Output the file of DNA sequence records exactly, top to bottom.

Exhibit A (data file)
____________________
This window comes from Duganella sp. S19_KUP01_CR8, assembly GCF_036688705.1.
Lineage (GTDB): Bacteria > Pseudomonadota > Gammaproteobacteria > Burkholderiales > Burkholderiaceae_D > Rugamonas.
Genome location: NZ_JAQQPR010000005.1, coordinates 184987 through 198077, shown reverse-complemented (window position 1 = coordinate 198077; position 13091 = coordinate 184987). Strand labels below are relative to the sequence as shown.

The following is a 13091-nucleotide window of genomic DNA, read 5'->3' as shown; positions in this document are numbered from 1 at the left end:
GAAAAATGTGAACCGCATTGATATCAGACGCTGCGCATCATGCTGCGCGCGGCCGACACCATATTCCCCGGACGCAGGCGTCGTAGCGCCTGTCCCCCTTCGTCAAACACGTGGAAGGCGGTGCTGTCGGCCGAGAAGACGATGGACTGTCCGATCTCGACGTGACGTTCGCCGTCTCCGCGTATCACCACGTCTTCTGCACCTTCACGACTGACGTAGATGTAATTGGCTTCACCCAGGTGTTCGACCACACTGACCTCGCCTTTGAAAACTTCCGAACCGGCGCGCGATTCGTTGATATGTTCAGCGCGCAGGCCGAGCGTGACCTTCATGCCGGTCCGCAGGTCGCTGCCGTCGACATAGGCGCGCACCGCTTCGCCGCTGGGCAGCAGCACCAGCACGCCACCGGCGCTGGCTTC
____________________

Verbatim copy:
This window comes from Duganella sp. S19_KUP01_CR8, assembly GCF_036688705.1.
Lineage (GTDB): Bacteria > Pseudomonadota > Gammaproteobacteria > Burkholderiales > Burkholderiaceae_D > Rugamonas.
Genome location: NZ_JAQQPR010000005.1, coordinates 184987 through 198077, shown reverse-complemented (window position 1 = coordinate 198077; position 13091 = coordinate 184987). Strand labels below are relative to the sequence as shown.

The following is a 13091-nucleotide window of genomic DNA, read 5'->3' as shown; positions in this document are numbered from 1 at the left end:
GAAAAATGTGAACCGCATTGATATCAGACGCTGCGCATCATGCTGCGCGCGGCCGACACCATATTCCCCGGACGCAGGCGTCGTAGCGCCTGTCCCCCTTCGTCAAACACGTGGAAGGCGGTGCTGTCGGCCGAGAAGACGATGGACTGTCCGATCTCGACGTGACGTTCGCCGTCTCCGCGTATCACCACGTCTTCTGCACCTTCACGACTGACGTAGATGTAATTGGCTTCACCCAGGTGTTCGACCACACTGACCTCGCCTTTGAAAACTTCCGAACCGGCGCGCGATTCGTTGATATGTTCAGCGCGCAGGCCGAGCGTGACCTTCATGCCGGTCCGCAGGTCGCTGCCGTCGACATAGGCGCGCACCGCTTCGCCGCTGGGCAGCAGCACCAGCACGCCACCGGCGCTGGCTTC